THERE IS SOMETHING ABOUT TEENAGERS THAT IS… WELL… UNPREDICTABLE.
Cy Creek's Rori Harmon has been a national basketball recruit since she was in middle school. The spotlight has been white hot as she has exceeded everyone's expectations as a 5-foot-6 point-guard.
Last year, the Cougars rolled through the regular season all the way to the state finals against super-power Duncanville.
Harmon was sent home before the state championship game for violating team rules – a tough pill to swallow for coach, player and team.
"It was very upsetting and it was a big deal for me. I've learned a lot from that situation," Harmon said. "I just had to move on and not let it define me as a person and I've followed through with that."
Harmon is a magnetic force on and off the court. She's a great student. She's a leader. She comes from a great family. She's a good teammate. But she's a teenager, too.
"My teammates know it's a different mindset and a different approach I'm taking this year," she said. "I think my teammates still trust me after what happened. I come to practice and work 110-percent. We are on the same page and I'm always going to be there for them.
"Coach (Jennifer) Alexander has taught me how to be a better leader ever since I've been here as a freshman. She wants me to take care of my teammates, not just on the court. I really care about them and I want to know how their emotional state is, not just what they do on the basketball court."
Harmon's journey started back before high school. She got her first offers in the eighth grade and her legendary status was already in place when she entered Cy Creek.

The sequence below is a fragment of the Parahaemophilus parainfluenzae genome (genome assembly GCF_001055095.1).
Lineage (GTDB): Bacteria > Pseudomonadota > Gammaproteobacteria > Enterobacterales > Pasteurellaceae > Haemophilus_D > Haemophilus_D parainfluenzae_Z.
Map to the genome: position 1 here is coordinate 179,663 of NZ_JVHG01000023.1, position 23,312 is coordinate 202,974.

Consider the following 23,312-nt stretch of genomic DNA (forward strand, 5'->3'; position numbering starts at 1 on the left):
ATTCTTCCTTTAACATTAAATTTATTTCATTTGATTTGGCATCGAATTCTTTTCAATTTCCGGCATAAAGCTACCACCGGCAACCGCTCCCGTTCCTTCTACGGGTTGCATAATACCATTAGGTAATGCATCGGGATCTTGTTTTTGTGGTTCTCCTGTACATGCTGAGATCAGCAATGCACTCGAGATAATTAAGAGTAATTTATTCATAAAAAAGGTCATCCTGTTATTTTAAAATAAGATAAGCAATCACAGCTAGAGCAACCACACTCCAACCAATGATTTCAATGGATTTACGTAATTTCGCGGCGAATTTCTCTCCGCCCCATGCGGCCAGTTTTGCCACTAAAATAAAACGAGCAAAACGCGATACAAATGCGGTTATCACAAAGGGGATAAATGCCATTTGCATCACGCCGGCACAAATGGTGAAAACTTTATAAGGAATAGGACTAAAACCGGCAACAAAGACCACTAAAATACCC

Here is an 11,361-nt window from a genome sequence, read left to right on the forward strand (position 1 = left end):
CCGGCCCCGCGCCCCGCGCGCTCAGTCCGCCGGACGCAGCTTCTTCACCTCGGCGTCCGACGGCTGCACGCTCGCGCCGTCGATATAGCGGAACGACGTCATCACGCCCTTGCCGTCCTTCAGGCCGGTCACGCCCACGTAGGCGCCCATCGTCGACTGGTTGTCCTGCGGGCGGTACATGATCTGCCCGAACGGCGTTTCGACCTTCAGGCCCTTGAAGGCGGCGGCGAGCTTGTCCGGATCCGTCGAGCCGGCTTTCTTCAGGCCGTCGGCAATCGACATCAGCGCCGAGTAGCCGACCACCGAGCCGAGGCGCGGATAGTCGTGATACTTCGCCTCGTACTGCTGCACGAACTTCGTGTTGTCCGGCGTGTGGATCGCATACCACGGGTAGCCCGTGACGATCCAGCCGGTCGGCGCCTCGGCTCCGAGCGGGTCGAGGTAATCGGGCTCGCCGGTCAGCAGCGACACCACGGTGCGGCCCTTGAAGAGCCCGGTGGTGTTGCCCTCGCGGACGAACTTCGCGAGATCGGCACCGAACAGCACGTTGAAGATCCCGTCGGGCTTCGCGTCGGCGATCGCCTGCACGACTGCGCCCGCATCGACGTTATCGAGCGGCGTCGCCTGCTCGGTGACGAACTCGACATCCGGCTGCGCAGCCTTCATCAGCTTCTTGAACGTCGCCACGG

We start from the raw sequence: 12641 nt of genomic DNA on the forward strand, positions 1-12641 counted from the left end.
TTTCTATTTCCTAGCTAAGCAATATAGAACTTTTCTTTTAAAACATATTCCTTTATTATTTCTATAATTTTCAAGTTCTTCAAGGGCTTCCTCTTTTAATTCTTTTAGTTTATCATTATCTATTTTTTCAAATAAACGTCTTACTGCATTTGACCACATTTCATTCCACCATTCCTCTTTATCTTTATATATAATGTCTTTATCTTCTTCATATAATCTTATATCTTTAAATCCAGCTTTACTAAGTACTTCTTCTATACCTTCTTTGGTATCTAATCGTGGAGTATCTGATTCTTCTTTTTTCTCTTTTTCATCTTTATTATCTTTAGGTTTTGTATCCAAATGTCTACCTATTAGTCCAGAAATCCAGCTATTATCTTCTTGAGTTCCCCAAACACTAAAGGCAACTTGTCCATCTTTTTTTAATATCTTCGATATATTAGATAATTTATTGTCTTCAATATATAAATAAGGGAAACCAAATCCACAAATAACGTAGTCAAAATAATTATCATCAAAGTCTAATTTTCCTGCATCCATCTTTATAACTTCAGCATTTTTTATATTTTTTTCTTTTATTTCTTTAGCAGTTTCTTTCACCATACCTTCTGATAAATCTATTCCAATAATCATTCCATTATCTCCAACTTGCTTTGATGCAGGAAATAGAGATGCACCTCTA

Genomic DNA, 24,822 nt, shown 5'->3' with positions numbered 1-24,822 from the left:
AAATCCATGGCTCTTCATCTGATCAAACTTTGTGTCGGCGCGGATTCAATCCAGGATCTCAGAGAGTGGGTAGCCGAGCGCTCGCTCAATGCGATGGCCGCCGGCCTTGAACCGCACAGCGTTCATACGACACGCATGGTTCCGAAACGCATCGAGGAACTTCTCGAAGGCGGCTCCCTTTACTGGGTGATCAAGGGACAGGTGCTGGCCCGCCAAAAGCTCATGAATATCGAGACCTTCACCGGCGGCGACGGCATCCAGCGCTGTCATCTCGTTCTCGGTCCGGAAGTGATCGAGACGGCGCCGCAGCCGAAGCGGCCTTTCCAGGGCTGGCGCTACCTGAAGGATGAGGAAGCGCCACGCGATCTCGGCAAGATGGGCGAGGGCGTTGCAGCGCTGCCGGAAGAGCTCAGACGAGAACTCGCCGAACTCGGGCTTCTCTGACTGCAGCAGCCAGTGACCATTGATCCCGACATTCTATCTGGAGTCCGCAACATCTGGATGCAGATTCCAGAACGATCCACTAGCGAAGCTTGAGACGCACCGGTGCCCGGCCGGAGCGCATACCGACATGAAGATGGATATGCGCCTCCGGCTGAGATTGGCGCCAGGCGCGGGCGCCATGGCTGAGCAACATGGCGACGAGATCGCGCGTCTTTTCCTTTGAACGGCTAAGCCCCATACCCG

"My parents told me if you want to do something in life, go do it," she said. "I've always had that competitive side, but they know how to motivate me to keep me going. When I got that first offer, it really gave me confidence that this was my future."
As a freshman, she and her running-mate Kyndall Hunter led the Cougars to the State Tournament. Two freshmen led a school which opened in 1977 to its first state tournament in its nearly 40-year history. Something special was happening.
"When I got here, I thought that you just won district and that was it," she laughed. "I didn't really think about the playoffs or going to state. We were excited to get there when we figured it out."
As sophomores, Harmon and Hunter led the Cougars to the Regional Finals but fell to Summer Creek. However, their star-power was on X-Game mode for their summer showcase performances.
The pair would crack the ESPN Girls High School Rankings. The offers began pouring in along with the state and national accolades. To date, Harmon is No. 10 in the country and Hunter is the nation's No. 25 player.
On April 24, Harmon would make it official and commit to the University of Texas. On October 4, Hunter would also commit to the Longhorns. On November 11, Hunter and Harmon both signed with Texas.
"I just knew that the coaches and program were going to take care of me as a player and person," she said. "They are doing everything they can to help me lead them to a National Championship and that's all I can ask for. I want to take over right away."
Harmon has that big, perfect smile of a killer on the basketball court. She has bright eyes that see things developing three steps before you do. But she's still 5-foot-6 … maybe.
"I don't think about being small on the court," she laughed. "Most people say I play bigger than I am. Getting rebounds is a little harder but I'm pretty good at it. I just work on my speed to create space. I can't have people blocking my shot."
It's no wonder her favorite players are Allen Iverson and Kyrie Irving, both under-sized but play with a huge chip on their shoulders.
"Yeah, I get everyone's best game all the time," she said coyly. "Sometimes, I've got to remind them who they are guarding."
With all the pressure of recruiting and the spotlight of leading Cy Creek to state again, is she still having fun?
"It's probably more fun now, than ever," she said. "That feeling of winning…the adrenaline of playing basketball is just really good. There's nothing like it."
There's nothing like a second-chance story either.